Pointer events for smart TV applications

By Teemu Karjalainen

What are pointers and pointer events in smart TV applications

Pointer events, pointers or sometimes mouse and mouse events – there are multiple ways to call this interaction between the user and the TV, but they’re not actually exactly the same. Basically, the pointer (or mouse) is an alternative way to control your TV and applications besides the remote’s normal navigation buttons, and it mostly works in the same way as your mouse works with your computer, by making selections via pointing and clicking. Pointer/mouse events, on the other hand, are the actual events that are fired in the application via interactions like entering elements, clicking them etc.

Which TVs support pointer events

First off, many TV models, for example Sony (Android TV), Samsung and LG, support regular USB computer mice if your TV just has the corresponding port for it. This is a very easy way to test your application’s pointer support quickly, as you can just plug a mouse in and don’t need any other hardware like a specialized remote. Some HbbTV devices also have an option to support pointer events.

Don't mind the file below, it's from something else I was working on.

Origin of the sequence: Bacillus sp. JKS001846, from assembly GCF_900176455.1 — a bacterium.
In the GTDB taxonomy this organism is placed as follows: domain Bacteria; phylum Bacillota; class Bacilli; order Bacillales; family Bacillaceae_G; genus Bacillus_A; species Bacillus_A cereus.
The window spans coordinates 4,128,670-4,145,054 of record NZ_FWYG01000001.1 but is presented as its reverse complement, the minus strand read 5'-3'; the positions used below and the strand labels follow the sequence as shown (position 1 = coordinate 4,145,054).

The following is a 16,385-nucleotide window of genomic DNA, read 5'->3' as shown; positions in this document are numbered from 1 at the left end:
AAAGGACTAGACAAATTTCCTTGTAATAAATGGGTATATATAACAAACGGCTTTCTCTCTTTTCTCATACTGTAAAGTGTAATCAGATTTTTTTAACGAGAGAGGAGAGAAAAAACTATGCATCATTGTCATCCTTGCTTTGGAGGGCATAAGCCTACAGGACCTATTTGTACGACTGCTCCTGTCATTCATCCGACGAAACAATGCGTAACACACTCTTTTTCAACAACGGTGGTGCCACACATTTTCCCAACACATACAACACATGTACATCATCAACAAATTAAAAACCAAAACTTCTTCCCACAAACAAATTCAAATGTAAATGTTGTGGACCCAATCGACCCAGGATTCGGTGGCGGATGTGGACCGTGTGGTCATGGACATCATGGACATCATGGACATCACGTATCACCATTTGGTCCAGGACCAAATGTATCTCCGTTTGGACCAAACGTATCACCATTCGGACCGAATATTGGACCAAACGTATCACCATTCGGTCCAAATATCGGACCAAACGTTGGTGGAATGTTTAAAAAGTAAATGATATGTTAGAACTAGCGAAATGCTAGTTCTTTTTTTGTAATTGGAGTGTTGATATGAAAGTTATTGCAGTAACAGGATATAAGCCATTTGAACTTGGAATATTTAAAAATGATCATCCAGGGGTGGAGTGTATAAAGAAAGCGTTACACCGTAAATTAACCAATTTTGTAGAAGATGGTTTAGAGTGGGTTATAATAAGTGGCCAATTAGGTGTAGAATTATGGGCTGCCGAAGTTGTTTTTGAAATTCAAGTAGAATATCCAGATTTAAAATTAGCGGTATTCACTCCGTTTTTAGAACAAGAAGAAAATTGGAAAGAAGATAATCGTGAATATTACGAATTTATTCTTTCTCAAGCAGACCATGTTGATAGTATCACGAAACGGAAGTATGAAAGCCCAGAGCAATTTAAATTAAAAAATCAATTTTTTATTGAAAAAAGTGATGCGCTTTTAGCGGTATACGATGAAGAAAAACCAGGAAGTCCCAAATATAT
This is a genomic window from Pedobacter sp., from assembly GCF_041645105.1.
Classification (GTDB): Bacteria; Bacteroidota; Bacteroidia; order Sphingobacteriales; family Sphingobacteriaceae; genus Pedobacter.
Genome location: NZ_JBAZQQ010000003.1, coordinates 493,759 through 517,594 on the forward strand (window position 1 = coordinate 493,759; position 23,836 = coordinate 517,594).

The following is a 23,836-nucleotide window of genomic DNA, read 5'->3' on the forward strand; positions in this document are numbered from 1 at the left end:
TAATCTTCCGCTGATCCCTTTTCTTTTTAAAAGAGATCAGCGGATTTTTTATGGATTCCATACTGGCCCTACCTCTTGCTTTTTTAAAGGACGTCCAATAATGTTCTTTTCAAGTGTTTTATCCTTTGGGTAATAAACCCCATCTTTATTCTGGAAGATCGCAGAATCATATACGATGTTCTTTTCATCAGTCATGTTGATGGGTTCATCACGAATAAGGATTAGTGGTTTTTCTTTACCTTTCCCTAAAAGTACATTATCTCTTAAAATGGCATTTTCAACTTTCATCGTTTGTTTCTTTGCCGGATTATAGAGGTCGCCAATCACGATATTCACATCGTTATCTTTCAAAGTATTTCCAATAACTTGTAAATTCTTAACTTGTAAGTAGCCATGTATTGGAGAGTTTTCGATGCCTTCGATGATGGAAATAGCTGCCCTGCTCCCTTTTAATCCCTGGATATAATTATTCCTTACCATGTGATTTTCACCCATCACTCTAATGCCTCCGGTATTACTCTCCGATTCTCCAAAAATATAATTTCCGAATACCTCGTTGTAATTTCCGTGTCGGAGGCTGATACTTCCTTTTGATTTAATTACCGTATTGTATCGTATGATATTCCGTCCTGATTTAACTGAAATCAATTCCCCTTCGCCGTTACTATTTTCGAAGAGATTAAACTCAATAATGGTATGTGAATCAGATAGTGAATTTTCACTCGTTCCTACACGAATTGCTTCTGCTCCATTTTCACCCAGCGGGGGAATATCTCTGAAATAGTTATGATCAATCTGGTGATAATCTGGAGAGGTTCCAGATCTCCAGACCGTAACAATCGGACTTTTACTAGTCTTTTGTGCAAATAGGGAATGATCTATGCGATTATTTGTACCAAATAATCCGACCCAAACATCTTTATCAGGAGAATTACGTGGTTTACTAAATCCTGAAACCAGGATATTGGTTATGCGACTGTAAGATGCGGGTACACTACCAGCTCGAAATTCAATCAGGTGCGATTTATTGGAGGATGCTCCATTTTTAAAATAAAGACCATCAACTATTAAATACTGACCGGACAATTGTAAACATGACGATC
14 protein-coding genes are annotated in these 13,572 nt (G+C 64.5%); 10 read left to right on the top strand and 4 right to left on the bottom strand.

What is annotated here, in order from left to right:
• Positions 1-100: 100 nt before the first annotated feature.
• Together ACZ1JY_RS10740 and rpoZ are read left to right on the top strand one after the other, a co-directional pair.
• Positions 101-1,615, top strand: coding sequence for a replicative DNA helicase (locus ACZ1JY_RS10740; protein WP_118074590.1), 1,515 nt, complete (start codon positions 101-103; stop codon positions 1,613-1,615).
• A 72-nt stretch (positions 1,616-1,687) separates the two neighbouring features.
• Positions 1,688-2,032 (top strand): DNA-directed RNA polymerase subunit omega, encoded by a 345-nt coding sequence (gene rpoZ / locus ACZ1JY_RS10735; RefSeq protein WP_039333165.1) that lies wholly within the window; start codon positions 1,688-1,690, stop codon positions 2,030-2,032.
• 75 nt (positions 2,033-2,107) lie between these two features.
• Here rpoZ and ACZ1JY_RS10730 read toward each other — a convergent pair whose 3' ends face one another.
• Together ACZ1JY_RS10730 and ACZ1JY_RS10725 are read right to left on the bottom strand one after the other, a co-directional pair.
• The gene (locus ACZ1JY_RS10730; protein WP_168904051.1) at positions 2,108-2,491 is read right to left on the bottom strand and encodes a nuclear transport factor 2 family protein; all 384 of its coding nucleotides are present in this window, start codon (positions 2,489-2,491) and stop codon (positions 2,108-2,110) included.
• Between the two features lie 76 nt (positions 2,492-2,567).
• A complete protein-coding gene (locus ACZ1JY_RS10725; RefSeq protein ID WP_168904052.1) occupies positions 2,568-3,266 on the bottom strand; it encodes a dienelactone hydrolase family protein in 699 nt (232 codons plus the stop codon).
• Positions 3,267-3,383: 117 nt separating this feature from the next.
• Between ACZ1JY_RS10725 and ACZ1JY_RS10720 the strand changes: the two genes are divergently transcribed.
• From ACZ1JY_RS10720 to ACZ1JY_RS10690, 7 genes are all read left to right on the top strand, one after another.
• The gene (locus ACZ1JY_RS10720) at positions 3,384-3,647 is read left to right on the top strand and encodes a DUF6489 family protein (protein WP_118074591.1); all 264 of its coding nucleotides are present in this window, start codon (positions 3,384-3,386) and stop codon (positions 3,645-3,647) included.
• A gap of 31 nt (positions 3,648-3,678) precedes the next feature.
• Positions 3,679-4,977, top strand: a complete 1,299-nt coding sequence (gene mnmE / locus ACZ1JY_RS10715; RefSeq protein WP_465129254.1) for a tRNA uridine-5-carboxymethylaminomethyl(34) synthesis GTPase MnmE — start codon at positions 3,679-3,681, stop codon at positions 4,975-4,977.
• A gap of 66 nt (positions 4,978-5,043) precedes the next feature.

Some LG televisions even have support for their own pointer-enabled remote controller called the MRCU (Magic Remote Control Unit), which is a point and click device which triggers the pointer events on the supported and registered TV just like a mouse would.

Examples of possible pointer events

Pointer events that are supported by smart TV platforms are usually the same ones that are used in other web applications. You could, for example, have an element that does something when you hover over it, click it or leave its area. Some usable events in a TV application could be, for example, “click”, “mouseenter”, “mouseleave”, “mouseover”, “mousemove”. If you’ve worked with web applications before, and especially JavaScript, these are probably familiar to you.

Considerations with user interface regarding pointer interactions

Due to pointers being a way of navigation, it is important to take into account the other navigation methods of the application and platform.

For example, if the user has navigated to a certain element in the view using conventional directional navigation and the element is clearly focused, what would you do when a pointer was first hovered over the element and then moved out of it and onto another element? You would probably change the focus to the new element due to the pointer event, and if the user would resume using directional navigation, the focus would probably continue from the latest focused element the pointer has touched.